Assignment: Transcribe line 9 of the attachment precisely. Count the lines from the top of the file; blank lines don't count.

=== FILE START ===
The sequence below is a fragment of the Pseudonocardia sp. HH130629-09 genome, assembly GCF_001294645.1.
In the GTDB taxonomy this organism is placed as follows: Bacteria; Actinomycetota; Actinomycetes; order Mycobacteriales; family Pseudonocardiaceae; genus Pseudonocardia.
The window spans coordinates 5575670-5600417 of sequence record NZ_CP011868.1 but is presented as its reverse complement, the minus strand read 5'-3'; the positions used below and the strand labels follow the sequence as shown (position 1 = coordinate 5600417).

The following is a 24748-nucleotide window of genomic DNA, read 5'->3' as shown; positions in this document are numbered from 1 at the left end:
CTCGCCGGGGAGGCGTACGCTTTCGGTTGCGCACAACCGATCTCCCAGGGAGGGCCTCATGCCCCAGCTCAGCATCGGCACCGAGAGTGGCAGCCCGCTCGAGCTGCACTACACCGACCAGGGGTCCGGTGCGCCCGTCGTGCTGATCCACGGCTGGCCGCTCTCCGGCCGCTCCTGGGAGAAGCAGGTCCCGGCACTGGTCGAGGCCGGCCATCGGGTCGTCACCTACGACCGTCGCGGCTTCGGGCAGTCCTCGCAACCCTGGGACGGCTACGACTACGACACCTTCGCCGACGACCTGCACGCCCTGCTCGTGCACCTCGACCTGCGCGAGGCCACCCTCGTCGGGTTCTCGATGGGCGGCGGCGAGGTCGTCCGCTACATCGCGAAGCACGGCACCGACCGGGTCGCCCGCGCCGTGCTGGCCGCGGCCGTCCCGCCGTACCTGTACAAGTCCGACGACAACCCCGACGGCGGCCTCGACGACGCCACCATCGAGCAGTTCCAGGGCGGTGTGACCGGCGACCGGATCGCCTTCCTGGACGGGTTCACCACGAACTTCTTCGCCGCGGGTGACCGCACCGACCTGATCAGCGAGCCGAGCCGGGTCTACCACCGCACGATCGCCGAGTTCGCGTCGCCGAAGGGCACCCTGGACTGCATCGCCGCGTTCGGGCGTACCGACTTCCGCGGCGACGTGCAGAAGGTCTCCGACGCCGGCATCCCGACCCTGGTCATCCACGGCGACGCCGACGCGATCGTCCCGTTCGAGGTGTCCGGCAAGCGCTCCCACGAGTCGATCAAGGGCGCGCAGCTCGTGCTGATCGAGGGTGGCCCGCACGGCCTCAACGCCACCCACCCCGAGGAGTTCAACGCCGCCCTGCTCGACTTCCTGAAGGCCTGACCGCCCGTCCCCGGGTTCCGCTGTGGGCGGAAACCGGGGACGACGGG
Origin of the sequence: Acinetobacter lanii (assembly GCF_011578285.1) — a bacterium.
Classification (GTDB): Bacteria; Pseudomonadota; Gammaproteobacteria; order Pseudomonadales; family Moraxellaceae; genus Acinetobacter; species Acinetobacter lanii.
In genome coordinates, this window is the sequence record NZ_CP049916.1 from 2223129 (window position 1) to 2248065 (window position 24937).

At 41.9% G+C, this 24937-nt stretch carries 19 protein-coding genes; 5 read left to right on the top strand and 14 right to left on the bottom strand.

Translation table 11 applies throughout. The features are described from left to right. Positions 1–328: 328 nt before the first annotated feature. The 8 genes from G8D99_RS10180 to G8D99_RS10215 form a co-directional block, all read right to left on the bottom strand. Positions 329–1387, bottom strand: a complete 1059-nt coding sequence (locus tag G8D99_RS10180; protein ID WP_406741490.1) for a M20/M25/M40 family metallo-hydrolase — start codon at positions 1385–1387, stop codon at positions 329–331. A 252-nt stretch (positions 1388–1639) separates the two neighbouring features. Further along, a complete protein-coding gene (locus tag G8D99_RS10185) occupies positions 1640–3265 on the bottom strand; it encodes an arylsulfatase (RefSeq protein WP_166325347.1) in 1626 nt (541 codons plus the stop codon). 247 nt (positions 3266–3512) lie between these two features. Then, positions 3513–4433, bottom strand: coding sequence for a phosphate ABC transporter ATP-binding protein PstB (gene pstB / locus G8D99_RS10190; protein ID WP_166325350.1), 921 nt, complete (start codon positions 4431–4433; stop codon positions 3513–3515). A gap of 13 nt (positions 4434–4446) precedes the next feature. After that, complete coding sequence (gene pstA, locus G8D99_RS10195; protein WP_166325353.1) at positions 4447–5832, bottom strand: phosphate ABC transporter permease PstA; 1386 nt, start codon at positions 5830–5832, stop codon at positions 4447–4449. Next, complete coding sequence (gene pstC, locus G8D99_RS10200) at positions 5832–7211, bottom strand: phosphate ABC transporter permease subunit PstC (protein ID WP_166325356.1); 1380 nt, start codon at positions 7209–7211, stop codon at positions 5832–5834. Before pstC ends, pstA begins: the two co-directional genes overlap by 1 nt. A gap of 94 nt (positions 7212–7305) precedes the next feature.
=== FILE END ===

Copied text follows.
At 41.9% G+C, this 24937-nt stretch carries 19 protein-coding genes; 5 read left to right on the top strand and 14 right to left on the bottom strand.